Having listened to their music casually for the last ten years, I was anxious and excited to see the pop-punk kingpins Say Anything last Thursday at The Beacham in Orlando. Songs like "Hate Myself," "Shiksa," "Belt," and "Alive With the Glory of Love," all have a special place in my heart. The night opened strong with captivating live sets from both Kevin Devine and Tallhart, and a tepid, if not mediocre set from Florida's Fake Problems. The hope was that Say Anything would keep the positive vibes going forward with an astounding and undeniably impressive live show. Unfortunately, anything but that happened.
Whether it was the venue, the band or strange concoction of both, the entire set felt bombastic, brash and obnoxious. Nothing felt fluid, nothing felt harmonic, nothing felt polished. The set was raw, in-your-face and pompous. Sure swagger is a good thing, but all swagger and no polish makes for an uncomfortable listening experience. And maybe it was that Tallhart and Kevin Devine were so engaging and compelling, few if any bands could have put on a set that would have kept the night moving forward. But something about Say Anything's set felt off. It didn't feel genuine.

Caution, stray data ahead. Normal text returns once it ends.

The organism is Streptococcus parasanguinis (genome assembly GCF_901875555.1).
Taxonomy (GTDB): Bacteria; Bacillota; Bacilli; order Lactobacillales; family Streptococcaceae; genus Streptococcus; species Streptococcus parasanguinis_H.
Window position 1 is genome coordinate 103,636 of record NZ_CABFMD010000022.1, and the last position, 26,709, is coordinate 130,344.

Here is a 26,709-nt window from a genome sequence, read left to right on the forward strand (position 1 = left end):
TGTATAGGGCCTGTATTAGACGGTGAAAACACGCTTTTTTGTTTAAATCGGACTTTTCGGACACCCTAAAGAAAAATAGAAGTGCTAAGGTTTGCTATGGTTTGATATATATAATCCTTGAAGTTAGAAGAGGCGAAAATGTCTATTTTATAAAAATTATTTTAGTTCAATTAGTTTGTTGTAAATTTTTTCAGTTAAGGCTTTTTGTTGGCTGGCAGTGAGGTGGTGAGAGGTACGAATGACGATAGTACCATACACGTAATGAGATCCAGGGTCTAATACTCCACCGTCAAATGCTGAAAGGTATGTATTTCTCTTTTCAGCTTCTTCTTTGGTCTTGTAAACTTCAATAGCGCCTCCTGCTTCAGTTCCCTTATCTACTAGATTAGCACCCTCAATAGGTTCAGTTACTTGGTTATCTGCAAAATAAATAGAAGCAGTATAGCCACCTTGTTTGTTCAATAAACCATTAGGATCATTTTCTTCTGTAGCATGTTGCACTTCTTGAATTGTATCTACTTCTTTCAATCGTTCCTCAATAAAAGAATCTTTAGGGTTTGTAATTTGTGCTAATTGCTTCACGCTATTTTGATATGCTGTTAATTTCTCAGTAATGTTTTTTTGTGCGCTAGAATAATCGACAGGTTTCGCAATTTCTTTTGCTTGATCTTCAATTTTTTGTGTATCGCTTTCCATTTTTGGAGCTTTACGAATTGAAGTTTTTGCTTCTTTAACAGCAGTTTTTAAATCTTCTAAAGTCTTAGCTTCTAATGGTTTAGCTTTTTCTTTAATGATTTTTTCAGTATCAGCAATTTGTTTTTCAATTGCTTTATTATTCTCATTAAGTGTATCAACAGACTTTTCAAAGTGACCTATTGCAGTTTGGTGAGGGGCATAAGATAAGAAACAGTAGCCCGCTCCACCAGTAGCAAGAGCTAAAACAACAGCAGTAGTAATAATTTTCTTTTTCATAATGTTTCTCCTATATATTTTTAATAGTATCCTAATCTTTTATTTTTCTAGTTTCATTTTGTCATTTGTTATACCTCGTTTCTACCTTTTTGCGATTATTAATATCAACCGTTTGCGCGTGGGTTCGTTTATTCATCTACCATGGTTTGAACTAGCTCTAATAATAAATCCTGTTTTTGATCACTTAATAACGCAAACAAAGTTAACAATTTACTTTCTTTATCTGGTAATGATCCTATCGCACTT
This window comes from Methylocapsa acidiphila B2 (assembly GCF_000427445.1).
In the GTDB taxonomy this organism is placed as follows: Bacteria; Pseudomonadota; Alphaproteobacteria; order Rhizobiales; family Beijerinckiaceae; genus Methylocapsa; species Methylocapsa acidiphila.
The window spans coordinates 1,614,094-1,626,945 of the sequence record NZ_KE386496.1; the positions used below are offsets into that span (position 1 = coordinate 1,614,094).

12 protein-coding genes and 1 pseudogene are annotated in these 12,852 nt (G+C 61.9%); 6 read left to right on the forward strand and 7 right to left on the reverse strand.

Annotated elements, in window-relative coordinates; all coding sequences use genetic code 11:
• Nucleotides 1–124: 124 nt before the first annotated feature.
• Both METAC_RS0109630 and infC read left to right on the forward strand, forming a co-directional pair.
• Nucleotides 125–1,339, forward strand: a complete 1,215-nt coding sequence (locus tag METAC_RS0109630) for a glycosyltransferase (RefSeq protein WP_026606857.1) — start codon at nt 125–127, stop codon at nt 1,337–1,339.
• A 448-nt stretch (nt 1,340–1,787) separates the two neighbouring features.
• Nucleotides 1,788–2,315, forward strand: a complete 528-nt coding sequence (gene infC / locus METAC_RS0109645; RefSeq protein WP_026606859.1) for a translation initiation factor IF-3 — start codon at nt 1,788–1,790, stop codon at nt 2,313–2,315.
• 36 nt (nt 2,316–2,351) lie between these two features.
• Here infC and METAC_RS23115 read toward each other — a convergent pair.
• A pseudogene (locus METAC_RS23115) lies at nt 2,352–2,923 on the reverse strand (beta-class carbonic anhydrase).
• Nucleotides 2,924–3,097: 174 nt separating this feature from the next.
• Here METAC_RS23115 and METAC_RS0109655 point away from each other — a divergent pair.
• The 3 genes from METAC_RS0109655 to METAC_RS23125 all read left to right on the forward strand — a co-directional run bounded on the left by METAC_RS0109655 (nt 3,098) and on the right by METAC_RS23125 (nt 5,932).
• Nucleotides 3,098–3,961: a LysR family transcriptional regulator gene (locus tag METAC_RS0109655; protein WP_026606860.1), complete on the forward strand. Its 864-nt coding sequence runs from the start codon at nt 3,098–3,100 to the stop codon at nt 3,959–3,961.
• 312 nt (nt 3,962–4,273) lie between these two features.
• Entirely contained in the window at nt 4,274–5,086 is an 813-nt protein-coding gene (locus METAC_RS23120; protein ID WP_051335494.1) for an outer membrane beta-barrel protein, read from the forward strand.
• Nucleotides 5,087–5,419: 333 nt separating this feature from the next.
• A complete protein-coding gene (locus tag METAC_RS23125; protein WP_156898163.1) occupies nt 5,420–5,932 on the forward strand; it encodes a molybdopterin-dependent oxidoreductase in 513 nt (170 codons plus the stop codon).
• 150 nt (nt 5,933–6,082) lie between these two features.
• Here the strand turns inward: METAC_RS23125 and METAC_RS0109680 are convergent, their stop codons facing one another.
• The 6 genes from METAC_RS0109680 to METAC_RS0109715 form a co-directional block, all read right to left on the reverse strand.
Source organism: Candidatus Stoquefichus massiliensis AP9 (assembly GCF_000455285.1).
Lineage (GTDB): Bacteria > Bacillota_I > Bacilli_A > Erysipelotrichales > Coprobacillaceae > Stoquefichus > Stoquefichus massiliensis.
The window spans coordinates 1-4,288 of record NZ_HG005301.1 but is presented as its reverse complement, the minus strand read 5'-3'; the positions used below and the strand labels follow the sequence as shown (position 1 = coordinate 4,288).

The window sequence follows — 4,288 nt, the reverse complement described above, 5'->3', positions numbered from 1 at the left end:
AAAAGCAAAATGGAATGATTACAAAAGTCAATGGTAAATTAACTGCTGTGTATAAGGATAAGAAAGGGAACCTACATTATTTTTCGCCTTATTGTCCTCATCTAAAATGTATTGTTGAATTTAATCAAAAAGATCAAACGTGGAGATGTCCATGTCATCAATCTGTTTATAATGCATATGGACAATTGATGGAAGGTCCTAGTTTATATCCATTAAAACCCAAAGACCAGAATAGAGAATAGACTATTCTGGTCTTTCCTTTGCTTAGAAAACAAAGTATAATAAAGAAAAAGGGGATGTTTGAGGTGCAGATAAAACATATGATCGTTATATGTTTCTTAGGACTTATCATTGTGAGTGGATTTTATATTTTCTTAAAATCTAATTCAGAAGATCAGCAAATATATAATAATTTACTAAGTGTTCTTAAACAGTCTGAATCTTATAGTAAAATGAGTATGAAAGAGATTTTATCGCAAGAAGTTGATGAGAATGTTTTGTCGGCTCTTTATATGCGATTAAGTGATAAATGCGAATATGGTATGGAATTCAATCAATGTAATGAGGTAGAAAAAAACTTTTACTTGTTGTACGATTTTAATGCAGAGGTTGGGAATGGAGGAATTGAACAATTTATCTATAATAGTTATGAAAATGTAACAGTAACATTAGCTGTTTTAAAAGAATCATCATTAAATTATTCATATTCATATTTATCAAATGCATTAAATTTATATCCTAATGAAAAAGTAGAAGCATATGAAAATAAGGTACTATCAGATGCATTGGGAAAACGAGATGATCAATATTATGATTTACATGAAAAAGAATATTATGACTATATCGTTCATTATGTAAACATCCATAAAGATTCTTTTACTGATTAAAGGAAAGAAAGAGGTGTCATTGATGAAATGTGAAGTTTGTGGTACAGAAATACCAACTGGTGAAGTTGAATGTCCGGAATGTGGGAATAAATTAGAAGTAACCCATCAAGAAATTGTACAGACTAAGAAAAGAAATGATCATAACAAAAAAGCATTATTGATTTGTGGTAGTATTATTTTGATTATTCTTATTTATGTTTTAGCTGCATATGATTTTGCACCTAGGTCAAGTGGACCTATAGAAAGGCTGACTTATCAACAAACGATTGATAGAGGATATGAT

And yet nowhere in the venue did anyone seem to mind. Vocalist Max Bemis belted out lyrics with wanton abandon and hundreds of awestruck fans bobbed around with wonder. Even on punchy singles like "Shiksa," and "Hate Myself," the entire thing felt forced, feigned and over-the-top. If the band deserves any credit, they most certainly played to their fans, performing a slew of crowd favorites and older material and kept the caffeinated masses happy.
I suppose in the end, that's all anyone can ask for.